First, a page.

2016 Toyota Prius Engine Achieves 40% Thermal Efficiency


Even the most miserly gasoline engines are typically about 30% efficient, meaning that only 30% of the energy created by burning gasoline translates into power to more the car forward. Diesel engines are a little more efficient, converting about 35% of the energy in diesel fuel into forward progress.

The next generation Toyota Prius engine achieves 40% thermal efficiency, says a report in Nikkei Technology. Toyota made the announcement at last week’s Spring Conference of the Society of Automotive Engineers in Yokohama, Japan. The engine in the current generation of Prius automobiles is rated at 38.5% efficiency while that in earlier models was rated at 37%, according to Green Car Reports. This small change could represent big MPGs for buyers.

Pundits have predicted the end of the gasoline engine since 1976, but technology keeps giving it a new lease on life. Toyota engineers made the Prius engine the most efficient production engine by increasing the amount of exhaust gas recirculation from 21% in the current car to 28% in the new engine.

The breakthrough required increasing the combustion speed of the fuel/air mixture inside the combustion chamber. To make that happen, Toyota engineers had to redesign the cylinder head and the top of the pistons. But the changes made it hard to ignite the mixture, so Toyota is increasing the electrical energy delivered to the spark plugs from 35 millijoules to 100 millijoules.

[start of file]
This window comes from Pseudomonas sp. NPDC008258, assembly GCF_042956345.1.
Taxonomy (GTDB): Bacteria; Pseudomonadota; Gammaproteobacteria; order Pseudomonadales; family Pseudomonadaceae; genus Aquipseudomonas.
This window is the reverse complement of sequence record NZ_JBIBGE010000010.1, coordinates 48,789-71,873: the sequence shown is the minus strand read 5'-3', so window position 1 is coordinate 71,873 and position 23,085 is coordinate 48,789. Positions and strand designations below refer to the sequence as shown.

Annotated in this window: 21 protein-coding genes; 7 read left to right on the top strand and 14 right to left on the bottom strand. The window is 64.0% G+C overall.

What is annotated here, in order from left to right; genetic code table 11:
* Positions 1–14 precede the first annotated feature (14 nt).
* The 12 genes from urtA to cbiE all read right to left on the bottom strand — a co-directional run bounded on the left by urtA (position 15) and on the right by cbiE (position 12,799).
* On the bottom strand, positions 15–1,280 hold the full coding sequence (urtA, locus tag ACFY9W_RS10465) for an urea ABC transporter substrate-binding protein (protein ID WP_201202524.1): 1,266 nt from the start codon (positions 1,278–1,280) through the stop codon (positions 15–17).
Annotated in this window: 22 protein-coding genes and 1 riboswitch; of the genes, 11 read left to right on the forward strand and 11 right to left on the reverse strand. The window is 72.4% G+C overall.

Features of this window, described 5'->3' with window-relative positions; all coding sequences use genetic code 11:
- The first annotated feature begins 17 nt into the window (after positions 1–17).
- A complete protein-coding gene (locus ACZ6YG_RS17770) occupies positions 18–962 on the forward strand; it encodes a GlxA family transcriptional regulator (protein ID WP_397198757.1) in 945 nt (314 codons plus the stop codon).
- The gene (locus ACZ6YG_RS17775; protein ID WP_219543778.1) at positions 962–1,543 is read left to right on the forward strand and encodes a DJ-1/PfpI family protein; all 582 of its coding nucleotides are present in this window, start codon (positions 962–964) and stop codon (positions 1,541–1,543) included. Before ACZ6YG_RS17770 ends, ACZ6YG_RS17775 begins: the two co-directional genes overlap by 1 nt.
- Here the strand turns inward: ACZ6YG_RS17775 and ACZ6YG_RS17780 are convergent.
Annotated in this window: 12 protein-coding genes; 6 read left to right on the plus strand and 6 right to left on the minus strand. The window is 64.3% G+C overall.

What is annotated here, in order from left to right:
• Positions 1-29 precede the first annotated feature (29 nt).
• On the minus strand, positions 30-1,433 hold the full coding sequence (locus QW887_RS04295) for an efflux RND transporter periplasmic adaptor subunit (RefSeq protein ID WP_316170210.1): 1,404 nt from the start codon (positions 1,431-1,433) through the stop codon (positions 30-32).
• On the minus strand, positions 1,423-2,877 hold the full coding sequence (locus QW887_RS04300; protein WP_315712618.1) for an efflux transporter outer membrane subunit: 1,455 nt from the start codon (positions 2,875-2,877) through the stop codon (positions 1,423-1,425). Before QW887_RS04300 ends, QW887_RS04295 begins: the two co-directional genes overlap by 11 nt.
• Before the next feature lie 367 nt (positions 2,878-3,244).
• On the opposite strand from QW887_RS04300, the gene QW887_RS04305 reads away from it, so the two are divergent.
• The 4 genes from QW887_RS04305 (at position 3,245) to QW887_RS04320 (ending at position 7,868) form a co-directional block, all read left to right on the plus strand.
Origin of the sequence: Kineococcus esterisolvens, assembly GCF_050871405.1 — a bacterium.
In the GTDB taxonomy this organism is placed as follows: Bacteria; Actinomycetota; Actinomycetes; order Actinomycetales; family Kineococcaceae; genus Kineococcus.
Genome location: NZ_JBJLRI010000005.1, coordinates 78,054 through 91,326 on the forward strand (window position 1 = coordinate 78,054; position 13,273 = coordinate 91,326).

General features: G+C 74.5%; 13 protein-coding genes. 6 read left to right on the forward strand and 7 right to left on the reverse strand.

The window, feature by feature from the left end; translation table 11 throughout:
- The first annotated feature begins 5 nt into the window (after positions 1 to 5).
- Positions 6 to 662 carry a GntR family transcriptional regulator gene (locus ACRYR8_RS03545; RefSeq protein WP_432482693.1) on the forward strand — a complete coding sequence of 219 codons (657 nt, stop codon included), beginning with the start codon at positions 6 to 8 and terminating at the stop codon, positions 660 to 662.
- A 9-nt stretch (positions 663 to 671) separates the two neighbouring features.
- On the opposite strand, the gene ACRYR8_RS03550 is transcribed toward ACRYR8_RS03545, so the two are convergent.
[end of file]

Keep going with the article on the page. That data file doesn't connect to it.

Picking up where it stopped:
The next generation Prius has been delayed several times by design and technical issues. The company worried that the average age of  Prius owners was creeping up and ordered changes to the design to appeal to younger drivers. It also wanted the new car to achieve significantly better fuel economy than the current car. The new car is expected to be rated as high as 60 MPG by the EPA, and should be unveiled in the fall and go on sale next year.

The chassis architecture of the Prius will form the basis of a number of Toyota and Lexus models, as manufacturers seek to reduce costs by using the same basic chassis as the basis of many models in their product lineup. But efficiency is at the heart of what makes a Prius a Prius, and the competition will be hard pressed to match the efficiency of Toyota’s world famous hybrid.

Steve Hanley

Closely following the transition from internal combustion to electricity. Whether it's cars, trucks, ships, or airplanes, sustainability is the key. Please follow me on Google + and Twitter.